When it comes to real estate, the traditional avenues for approaching this asset class with clients are rental properties or individual equities and funds.
Both choices check the income-generating box, but many clients either lack the capital or desire to be landlords. That leaves single stocks or funds as the primary vehicles for getting into the real estate game. Broadly speaking, those are decent options. After all, the real estate sector is, historically, inversely correlated to interest rates, lobs off above-average levels of income and offers lower correlation to other equity sectors.
However, there are drawbacks to many of the index-based real estate strategies many advisors and clients favor. Chief among those drawbacks is lack of evolution. These days, some of the most exciting opportunities with real estate investment trusts (REITs) are found among technology (data centers and cell towers) and industrial REITs.
However, many traditional REIT benchmarks aren't adequately exposed to those segments. Take the case of the widely followed MSCI US Investable Market Real Estate 25/50 Index. That index devotes just 10.40% of its weight to industrial REITs. Conversely, it's heavily allocated to many of the REIT segments – think hotel, mall and office REITs – that were punished by the coronavirus pandemic.
Advisors can up clients' industrial REIT exposure via the Sealy & Company platform.
“Over the past seven decades, Sealy & Company developed a proprietary network of key local market participants in the Southeastern and Southwestern US real estate markets,” according to the company. “This network, along with our local market professionals, creates a compelling competitive advantage for sourcing, evaluating, and managing investment opportunities throughout our markets.”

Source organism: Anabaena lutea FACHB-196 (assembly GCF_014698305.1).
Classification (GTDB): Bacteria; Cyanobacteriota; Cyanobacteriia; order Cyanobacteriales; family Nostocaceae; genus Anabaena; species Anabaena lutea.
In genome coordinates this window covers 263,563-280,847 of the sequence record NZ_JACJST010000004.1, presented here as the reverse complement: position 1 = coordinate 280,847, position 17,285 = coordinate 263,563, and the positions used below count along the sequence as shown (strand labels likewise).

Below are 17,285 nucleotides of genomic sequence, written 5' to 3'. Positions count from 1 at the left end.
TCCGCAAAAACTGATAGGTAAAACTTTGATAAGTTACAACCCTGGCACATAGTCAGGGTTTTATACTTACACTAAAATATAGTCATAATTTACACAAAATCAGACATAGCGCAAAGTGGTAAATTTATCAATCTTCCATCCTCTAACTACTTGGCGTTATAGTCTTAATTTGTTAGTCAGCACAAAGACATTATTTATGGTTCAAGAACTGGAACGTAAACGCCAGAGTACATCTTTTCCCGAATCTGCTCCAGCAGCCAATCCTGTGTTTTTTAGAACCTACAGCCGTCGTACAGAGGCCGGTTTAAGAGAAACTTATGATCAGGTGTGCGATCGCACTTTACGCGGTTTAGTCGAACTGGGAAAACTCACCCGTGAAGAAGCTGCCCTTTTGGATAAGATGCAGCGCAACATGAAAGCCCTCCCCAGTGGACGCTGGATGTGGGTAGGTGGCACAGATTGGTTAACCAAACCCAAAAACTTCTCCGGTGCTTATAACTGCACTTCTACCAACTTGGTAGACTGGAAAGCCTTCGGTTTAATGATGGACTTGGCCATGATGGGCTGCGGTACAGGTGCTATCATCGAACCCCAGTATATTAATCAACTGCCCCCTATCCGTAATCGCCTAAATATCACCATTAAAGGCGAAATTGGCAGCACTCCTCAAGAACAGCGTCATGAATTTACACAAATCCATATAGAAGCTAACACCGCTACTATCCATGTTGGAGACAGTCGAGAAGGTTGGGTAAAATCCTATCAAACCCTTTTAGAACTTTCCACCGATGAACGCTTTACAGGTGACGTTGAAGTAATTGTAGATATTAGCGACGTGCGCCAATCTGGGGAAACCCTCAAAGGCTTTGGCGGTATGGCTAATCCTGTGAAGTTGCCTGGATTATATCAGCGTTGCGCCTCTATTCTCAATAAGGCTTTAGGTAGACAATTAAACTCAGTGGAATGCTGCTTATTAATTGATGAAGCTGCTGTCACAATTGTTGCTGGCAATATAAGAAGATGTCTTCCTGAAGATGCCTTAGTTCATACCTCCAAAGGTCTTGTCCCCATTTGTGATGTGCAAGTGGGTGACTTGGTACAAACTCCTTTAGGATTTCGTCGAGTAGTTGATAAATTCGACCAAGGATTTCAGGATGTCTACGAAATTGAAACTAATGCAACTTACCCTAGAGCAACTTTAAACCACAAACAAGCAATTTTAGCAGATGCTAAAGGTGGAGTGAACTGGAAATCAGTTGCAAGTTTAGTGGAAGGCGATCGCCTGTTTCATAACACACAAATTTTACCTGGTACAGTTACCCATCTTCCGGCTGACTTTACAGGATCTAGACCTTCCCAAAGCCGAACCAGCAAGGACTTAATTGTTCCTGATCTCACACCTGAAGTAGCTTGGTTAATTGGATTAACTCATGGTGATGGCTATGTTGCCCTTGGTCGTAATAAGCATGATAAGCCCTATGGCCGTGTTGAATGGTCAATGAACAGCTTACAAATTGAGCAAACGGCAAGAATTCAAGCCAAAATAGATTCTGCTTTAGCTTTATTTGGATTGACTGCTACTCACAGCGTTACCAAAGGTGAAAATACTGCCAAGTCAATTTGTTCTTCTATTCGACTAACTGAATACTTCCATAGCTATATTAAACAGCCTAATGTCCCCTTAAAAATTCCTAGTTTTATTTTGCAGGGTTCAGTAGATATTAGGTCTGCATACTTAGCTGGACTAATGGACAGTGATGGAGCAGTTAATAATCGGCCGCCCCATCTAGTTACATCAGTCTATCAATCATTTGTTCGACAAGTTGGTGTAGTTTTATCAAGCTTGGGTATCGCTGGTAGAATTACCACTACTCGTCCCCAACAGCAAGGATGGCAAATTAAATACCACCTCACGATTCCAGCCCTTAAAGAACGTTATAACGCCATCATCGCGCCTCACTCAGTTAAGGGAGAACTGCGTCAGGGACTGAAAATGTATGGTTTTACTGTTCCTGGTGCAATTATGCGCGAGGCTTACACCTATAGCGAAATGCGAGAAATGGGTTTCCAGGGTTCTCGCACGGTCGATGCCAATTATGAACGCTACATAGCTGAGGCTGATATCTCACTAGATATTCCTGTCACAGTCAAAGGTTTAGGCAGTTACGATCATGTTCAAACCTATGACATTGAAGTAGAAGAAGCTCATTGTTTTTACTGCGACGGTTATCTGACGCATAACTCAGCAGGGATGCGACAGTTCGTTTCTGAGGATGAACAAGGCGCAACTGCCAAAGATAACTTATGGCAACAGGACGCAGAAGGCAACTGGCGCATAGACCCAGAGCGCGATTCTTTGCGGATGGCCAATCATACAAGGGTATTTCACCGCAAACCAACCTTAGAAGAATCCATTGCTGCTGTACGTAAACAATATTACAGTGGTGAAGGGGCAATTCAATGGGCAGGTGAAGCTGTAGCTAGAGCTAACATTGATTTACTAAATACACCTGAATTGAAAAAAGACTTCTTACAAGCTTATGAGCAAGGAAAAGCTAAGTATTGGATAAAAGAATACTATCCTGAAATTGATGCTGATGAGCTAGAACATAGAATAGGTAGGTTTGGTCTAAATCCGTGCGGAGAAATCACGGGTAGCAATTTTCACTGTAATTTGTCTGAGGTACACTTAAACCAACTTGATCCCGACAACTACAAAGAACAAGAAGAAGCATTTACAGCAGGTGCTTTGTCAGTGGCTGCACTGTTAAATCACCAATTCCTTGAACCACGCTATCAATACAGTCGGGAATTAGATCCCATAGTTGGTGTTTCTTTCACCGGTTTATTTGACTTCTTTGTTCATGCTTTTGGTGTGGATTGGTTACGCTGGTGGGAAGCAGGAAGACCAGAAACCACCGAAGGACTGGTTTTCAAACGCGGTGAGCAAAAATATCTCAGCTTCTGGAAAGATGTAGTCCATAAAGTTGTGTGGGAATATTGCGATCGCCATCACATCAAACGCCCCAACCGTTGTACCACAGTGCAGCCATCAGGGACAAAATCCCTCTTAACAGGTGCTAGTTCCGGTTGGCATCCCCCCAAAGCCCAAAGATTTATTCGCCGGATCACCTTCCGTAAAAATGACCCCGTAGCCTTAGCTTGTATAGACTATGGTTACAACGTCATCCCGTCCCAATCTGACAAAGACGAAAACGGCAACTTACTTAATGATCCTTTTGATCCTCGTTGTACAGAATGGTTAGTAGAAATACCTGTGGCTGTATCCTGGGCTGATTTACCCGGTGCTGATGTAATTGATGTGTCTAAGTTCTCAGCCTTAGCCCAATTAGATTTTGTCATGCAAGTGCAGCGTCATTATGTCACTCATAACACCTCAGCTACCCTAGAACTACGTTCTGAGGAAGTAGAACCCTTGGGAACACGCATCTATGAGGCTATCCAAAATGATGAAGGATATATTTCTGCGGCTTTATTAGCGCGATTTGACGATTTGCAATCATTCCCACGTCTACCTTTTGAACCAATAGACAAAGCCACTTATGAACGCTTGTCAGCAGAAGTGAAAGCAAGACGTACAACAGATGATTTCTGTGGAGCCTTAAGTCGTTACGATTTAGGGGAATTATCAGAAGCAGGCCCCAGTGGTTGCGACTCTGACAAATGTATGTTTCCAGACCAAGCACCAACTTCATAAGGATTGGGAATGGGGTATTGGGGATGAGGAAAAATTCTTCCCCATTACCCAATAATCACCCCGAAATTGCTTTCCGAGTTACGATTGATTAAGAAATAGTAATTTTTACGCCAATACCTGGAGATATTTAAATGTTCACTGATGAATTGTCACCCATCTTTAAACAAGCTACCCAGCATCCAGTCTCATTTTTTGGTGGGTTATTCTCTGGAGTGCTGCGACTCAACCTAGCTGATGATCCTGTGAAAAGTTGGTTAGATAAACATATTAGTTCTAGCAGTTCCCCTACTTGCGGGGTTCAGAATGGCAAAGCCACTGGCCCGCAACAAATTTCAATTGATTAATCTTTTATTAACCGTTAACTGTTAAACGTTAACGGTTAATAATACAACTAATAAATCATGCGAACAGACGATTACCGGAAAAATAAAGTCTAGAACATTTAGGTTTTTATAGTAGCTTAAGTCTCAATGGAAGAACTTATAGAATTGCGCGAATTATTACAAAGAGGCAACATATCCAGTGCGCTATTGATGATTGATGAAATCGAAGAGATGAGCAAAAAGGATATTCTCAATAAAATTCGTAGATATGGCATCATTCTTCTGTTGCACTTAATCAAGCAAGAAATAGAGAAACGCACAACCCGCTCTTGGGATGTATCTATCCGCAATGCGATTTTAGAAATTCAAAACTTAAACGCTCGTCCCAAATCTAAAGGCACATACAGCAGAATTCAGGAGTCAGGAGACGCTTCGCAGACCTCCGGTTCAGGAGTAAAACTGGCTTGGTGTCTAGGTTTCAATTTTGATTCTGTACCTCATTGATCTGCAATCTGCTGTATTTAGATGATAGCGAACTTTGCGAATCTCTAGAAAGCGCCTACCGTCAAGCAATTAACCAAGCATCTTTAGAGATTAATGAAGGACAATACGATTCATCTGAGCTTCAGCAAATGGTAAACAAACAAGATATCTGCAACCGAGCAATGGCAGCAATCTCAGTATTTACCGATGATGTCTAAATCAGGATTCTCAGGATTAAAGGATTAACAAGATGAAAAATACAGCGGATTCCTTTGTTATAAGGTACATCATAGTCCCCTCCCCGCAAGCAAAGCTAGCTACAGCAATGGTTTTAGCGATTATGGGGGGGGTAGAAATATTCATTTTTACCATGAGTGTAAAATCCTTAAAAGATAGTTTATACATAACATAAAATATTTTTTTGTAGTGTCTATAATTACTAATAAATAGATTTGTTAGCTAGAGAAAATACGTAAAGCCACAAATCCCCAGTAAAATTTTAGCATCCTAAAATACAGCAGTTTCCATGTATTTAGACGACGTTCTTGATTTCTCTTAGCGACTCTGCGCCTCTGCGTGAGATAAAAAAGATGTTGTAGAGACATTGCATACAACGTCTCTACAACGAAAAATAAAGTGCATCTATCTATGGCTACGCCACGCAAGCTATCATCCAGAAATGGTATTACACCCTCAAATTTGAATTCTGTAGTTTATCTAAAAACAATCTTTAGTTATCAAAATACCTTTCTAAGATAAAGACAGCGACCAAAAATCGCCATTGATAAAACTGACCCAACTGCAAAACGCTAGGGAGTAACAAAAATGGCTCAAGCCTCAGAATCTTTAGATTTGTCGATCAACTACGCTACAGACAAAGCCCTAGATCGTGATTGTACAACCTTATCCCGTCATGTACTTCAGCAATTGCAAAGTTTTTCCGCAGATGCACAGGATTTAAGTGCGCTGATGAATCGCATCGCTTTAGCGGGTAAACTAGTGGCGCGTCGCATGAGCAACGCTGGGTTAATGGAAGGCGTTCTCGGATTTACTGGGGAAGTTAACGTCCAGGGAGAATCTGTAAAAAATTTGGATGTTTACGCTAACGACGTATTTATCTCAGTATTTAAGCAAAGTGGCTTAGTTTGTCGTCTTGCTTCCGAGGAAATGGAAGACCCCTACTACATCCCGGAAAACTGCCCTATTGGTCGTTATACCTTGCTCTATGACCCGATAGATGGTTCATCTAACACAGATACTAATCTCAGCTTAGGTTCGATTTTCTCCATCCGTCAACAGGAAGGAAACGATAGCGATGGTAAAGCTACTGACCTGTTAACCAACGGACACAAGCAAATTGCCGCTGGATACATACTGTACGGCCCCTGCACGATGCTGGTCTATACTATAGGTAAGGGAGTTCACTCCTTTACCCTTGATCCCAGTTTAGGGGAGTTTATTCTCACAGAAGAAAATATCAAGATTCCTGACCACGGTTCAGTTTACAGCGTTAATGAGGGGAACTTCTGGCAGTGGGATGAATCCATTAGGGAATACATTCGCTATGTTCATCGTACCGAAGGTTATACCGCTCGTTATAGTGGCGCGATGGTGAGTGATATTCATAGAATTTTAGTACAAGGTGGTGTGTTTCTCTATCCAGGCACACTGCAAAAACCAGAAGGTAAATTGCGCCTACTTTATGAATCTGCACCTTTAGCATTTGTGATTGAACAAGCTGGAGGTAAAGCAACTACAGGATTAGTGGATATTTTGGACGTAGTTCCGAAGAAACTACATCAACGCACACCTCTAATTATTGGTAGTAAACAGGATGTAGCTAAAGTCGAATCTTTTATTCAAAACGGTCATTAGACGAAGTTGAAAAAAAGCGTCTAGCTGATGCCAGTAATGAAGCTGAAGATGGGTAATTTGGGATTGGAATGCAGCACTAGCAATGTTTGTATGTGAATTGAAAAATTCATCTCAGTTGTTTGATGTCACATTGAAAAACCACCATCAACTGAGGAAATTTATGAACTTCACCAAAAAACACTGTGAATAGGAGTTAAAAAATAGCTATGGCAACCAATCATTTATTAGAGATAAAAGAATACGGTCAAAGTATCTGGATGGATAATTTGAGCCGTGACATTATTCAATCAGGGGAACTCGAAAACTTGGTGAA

Why Industrial Real Estate Matters
Industrial REITs can serve a variety of functions, but the investment thesis for this asset class is in large part supported by the e-commerce boom.
As online retail takes increasingly more market share from brick-and-mortar, companies such as Amazon, Target and Walmart and more have substantial real estate needs.
“E-commerce requires roughly three times as much warehouse space as store-based retail. Sellers and manufacturers are also eager to build inventories, following supply disruptions from the pandemic and a trade war with China. That means warehouse demand is likely to outstrip new supply in the years ahead, pushing rents well higher,” reports Jack Hough for Barron’s.
Making the Sealey platform all the more relevant for advisors is that, as the pandemic proves, there's a certain level of durability embedded in industrial REITs not found with, say, hotel or office REITs.
“For Investors looking to add exposure to real estate, Industrial REIT’s are a strong candidate. Warehouses and Distribution Facilities have become crucial logistical assets in the new economy, and owners of these properties have enjoyed steady gains and durable income in recent years. It’s easy to see this trend continuing as the economy emerges from the pandemic, and Sealy has great managers and a proven track record to capitalize on it.” said Douglas Blake, managing director – investment services at Kingswood U.S.
Right Mix, Right Time
Just like the real estate universe, the advisory business is evolving. Long gone are the days when advisors could adequately fulfill clients' needs and wants with basics such as bonds, stocks and funds.
Today's clients are increasingly savvy and demand exposure to more compelling offerings, be it access to pre-IPO companies or industrial REITs. Backed by an industry-leading, Sealey meets that demand and does so with an impressive track record.
“They've had really great returns over a long period of time,” adds Blake.
That run can continue because industrial REITs are part of real estate's future, not the past so many prosaic real estate instruments emphasize.
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